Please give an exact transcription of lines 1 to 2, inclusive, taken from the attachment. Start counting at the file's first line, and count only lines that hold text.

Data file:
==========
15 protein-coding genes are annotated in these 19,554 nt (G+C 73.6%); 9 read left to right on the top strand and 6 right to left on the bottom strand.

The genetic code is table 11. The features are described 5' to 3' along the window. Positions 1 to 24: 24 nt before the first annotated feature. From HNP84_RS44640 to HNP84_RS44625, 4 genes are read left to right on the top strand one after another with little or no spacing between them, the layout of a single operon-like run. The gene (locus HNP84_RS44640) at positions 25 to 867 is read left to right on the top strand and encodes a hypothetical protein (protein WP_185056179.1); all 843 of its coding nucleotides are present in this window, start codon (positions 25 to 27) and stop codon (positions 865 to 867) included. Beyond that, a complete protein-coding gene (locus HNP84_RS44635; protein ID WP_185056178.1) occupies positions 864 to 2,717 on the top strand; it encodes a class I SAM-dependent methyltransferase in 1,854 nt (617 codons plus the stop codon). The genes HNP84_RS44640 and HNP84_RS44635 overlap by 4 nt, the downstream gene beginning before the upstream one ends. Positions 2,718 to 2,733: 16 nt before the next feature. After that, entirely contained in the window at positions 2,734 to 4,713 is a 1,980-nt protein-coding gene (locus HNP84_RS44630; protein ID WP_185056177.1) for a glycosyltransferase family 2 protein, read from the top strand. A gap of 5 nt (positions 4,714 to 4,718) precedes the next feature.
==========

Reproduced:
15 protein-coding genes are annotated in these 19,554 nt (G+C 73.6%); 9 read left to right on the top strand and 6 right to left on the bottom strand.

The genetic code is table 11. The features are described 5' to 3' along the window. Positions 1 to 24: 24 nt before the first annotated feature. From HNP84_RS44640 to HNP84_RS44625, 4 genes are read left to right on the top strand one after another with little or no spacing between them, the layout of a single operon-like run. The gene (locus HNP84_RS44640) at positions 25 to 867 is read left to right on the top strand and encodes a hypothetical protein (protein WP_185056179.1); all 843 of its coding nucleotides are present in this window, start codon (positions 25 to 27) and stop codon (positions 865 to 867) included. Beyond that, a complete protein-coding gene (locus HNP84_RS44635; protein ID WP_185056178.1) occupies positions 864 to 2,717 on the top strand; it encodes a class I SAM-dependent methyltransferase in 1,854 nt (617 codons plus the stop codon). The genes HNP84_RS44640 and HNP84_RS44635 overlap by 4 nt, the downstream gene beginning before the upstream one ends. Positions 2,718 to 2,733: 16 nt before the next feature. After that, entirely contained in the window at positions 2,734 to 4,713 is a 1,980-nt protein-coding gene (locus HNP84_RS44630; protein ID WP_185056177.1) for a glycosyltransferase family 2 protein, read from the top strand. A gap of 5 nt (positions 4,714 to 4,718) precedes the next feature.